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Living - December 14, 2007

The 411: More sleep needed for teenzzzz

by Katharine O'Hara

I can tell you firsthand that teenagers don't get enough sleep. As I sit down to write this column at 10 minutes past midnight and still unfinished with my homework, I am so pleasantly reminded of this fact. As it turns out, there is a reason, more than just the mounds of homework and activities kids are involved with, that explains why the majority of teenagers - nearly 80 percent - rarely get the recommended nine hours of sleep each night.

During adolescence our circadian rhythm, the body's 24-hour biological clock that dictates when we sleep and wake, temporarily resets. This change is primarily due to the fact that teens produce the hormone melatonin - a chemical associated with sleep - later in the day than do adults and even younger children. Teenagers are actually biologically programmed to go to sleep later (and thus wake up later) than the rest of the population. Unfortunately, this biological change happens to hit during a chaotic time in life, when teens are juggling homework and school, extracurriculars and a busy social life, and are already likely to suffer from too little sleep.

Because of this biological shift, many teens do not begin to feel remotely tired until at least 11 or 12 at night, even though they know an alarm awaits them at 6:30 the following morning. To wake up at 6:30 a.m. and still get the advised amount of sleep, a teenager would have to go to bed at 9:30 the previous night. This rarely happens and so, day after day, teens function on far too little sleep than is healthy and safe.

Though sleep is still very much mysterious to the scientific world, its importance is undeniably clear. Even short-term sleep deprivation can have drastic effects. Without sleep, teens are more irritable, less responsive, less able to focus, and less inclined to exercise. Teenagers lacking sleep rely on caffeine to keep them alert during the day. According to a Sleep Foundation poll, 28 percent of high school students reported dozing off in class, and 14 percent admitted to arriving late or missing class altogether because they overslept. Not getting enough sleep also poses a significant danger to driving, as driving drowsy is arguably just as dangerous as driving drunk.

Sleep is so important that our bodies build up a sleep debt when we don't get enough, and will make up the lost sleep another night. Thus, chronic sleep deprivation, which never allows the body a chance to catch up, can create serious problems. If loss of sleep becomes chronic - that is, if it persists longer than one month - teens are at an even higher risk for developing insomnia, depression, obesity, diabetes and heart disease.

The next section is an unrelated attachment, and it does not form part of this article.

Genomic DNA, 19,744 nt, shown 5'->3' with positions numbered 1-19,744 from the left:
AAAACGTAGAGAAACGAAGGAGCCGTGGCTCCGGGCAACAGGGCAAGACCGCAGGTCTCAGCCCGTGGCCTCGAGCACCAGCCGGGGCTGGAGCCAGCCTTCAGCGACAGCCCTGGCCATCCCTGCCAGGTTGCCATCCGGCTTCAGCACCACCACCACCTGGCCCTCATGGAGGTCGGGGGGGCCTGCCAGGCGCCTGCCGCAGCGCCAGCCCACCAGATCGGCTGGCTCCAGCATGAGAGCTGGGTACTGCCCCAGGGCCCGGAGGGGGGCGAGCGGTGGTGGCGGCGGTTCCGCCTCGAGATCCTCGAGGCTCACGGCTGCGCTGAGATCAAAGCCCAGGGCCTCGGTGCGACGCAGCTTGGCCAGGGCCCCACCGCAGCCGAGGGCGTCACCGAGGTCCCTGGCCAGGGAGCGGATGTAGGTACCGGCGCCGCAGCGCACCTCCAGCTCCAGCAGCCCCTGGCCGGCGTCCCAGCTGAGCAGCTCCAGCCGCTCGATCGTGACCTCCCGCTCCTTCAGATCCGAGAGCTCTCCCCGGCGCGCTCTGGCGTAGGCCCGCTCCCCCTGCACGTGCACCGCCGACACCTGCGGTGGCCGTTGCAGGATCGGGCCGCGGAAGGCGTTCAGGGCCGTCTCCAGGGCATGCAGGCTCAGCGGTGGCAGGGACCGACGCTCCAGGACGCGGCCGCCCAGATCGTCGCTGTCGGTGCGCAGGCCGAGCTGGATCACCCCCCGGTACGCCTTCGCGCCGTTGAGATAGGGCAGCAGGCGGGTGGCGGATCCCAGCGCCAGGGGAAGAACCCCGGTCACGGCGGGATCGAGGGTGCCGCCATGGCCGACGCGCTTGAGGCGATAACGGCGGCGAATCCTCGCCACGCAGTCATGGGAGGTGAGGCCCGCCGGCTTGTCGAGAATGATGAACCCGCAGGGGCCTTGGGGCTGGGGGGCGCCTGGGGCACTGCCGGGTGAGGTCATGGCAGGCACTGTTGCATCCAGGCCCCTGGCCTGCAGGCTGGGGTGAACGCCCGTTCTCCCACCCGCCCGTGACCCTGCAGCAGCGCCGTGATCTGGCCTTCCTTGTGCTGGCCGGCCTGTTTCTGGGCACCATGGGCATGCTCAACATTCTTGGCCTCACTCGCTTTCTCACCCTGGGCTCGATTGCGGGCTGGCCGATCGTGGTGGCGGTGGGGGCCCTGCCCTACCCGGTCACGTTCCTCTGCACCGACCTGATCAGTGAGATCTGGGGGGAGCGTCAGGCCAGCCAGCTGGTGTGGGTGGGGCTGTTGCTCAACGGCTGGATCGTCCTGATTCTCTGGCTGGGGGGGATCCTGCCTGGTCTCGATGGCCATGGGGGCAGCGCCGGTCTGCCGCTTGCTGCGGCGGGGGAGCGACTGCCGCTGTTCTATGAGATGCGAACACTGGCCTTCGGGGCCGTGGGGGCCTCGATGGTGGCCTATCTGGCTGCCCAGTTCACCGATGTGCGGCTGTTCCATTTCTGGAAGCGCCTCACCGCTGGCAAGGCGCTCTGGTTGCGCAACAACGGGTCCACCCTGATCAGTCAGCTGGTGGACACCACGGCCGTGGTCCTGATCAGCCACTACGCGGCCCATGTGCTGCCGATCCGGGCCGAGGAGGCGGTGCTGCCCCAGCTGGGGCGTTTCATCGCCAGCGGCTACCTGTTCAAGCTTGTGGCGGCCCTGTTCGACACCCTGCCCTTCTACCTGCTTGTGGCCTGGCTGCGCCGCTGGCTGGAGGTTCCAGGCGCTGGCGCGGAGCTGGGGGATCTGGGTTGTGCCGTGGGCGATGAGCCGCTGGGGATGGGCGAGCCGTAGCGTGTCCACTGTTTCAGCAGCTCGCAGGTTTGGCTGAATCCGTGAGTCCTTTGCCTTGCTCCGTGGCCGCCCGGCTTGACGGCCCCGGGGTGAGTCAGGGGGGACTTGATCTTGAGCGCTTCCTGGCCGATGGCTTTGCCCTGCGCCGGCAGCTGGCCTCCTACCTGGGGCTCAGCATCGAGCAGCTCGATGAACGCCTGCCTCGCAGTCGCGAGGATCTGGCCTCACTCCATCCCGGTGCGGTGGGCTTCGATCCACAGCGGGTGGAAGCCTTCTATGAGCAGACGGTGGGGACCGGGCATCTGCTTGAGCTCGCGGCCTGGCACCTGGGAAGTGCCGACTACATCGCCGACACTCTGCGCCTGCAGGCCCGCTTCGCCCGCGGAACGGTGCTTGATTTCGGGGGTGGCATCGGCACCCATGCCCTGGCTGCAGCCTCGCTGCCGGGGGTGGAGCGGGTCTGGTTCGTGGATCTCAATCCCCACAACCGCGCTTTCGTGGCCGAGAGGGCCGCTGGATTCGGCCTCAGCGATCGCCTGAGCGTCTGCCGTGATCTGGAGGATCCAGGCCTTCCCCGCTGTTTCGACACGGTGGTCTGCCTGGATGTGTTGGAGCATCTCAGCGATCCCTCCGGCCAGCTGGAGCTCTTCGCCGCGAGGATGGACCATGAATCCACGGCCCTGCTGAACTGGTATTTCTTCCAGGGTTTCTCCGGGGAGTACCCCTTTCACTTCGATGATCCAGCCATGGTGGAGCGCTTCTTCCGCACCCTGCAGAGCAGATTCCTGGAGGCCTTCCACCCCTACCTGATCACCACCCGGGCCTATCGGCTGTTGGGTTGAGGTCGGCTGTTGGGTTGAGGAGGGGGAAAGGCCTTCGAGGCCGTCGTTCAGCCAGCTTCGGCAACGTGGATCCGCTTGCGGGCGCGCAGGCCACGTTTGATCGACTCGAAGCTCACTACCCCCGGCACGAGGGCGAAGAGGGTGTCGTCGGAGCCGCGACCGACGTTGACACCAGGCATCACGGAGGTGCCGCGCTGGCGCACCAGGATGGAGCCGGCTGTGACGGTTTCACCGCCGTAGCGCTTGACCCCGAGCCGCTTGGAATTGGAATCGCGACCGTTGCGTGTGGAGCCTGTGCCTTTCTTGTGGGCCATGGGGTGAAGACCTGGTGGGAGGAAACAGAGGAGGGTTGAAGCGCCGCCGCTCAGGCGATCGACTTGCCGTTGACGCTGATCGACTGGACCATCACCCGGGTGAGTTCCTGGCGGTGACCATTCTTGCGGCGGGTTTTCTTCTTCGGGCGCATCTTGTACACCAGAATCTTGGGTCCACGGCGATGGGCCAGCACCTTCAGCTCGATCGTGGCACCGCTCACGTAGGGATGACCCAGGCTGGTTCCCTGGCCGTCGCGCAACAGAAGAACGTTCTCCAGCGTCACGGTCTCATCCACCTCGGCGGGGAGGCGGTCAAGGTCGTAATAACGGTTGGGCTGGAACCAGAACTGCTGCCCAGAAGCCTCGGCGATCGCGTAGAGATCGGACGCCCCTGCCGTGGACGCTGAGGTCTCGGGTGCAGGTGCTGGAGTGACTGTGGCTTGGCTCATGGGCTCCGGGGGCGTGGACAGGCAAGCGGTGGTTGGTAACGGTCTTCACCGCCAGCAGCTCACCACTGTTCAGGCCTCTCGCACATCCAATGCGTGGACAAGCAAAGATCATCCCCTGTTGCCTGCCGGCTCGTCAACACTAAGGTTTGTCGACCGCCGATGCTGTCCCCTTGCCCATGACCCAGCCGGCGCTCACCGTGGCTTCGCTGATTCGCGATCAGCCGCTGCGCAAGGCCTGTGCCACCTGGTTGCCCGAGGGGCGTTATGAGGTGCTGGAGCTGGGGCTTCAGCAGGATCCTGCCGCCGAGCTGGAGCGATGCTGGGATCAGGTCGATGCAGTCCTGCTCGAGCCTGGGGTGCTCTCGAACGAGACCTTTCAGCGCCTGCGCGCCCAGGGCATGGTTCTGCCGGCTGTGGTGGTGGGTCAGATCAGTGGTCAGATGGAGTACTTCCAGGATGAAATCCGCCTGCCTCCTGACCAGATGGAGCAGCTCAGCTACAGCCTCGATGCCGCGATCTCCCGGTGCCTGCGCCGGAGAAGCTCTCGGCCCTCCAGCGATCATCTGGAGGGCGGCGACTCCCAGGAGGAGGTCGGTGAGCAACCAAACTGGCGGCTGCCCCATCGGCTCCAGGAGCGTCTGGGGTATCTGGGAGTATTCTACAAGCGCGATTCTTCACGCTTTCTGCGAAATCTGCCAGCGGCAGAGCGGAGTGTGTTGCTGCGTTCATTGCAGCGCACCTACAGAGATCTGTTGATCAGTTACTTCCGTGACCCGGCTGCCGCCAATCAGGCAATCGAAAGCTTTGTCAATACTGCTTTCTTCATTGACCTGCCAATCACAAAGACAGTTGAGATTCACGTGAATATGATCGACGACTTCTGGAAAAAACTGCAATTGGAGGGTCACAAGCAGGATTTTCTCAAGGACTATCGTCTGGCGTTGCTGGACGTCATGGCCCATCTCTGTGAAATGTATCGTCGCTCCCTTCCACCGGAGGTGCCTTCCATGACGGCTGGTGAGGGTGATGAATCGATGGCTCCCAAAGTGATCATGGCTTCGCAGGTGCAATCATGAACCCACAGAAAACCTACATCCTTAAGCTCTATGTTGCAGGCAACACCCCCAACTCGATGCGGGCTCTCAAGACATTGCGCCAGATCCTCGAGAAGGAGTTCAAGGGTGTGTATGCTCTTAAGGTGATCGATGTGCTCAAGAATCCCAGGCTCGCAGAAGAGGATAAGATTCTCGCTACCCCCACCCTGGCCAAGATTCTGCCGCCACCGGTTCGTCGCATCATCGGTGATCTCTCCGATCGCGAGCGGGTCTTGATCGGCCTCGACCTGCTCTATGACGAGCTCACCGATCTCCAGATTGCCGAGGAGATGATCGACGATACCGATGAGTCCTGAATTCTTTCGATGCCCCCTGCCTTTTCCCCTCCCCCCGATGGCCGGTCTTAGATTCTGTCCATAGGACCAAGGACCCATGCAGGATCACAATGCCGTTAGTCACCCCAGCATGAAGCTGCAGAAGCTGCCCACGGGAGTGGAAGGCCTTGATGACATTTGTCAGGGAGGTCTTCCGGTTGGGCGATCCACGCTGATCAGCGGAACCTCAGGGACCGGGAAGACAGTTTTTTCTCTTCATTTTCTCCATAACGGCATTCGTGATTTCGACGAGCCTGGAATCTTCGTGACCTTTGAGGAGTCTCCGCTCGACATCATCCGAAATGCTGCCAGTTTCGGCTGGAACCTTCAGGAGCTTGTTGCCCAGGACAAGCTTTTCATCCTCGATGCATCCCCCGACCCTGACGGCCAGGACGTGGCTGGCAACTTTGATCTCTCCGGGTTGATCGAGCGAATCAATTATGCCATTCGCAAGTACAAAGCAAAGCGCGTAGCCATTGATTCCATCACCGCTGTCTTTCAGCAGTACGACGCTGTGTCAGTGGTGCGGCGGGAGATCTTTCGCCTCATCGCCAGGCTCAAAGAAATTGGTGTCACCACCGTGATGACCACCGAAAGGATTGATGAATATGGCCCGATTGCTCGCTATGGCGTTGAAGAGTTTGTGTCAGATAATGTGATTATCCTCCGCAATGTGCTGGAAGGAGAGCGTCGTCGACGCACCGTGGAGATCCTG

The Sleep Foundation reported that 12th-graders sleep an average of 6.9 hours on school nights, an hour and a half less than the average 8.4 hours of sleep sixth-graders get. What is even more shocking is that 90 percent of polled parents reported that their kids get enough sleep, when in reality, only 20 percent of teens actually do.

That teens naturally go to sleep late and have to get up early for school does not make the problem any better. Currently only 16 percent of high schools in the United States begin class later than 8:15 a.m., according to Richard P. Millman of Brown University. Mild nationwide controversy has sparked over whether schools should start classes later.

Difficulty waking up in the morning, moodiness or depression, dozing off during the day and inability to concentrate are all indicators of too little sleep, and are symptoms I suspect many teens suffer from. There are ways to combat the issue, however. Experts advise setting a regular time to go to bed and wake up every day. Sleeping on a schedule lets the body know when it is time to sleep, and can help to set a new rhythm. It is important to exercise regularly but not before bed, as exercise revs up the body. Exercising five to six hours before bed can actually help one sleep better.

To improve sleep, teens should avoid naps longer than 30 minutes during the day, and no caffeine should be consumed after 4 in the afternoon. Keeping the lights dim and engaging in relaxing activities like reading before bed can also help. Reports have indicated 97 percent of youths have at least one electronic item - a television, computer, etc., in their bedroom. However, watching television or surfing the Web right before bed can hinder sleep.

I am one of the many victims of sleep deprivation, rarely getting to bed before midnight on weeknights amid my homework and various responsibilities. Sleep is one of the most important gifts a person can give their body, and it so often gets harmfully neglected. Teen sleep deprivation is a far more serious issue than is realized. Now that we understand the unavoidable biological mechanism that causes teens to get tired later, it is crucial we make the societal changes - namely less homework and later school times - that will guide teens back on track, not spin them further out of control.

The 411 offers information and insight on the teen scene by Katharine O'Hara, a senior at San Ramon Valley High School who spends her free time going to concerts, enjoying her friends, and playing the piano. E-mail her at ohara5@comcast.net.

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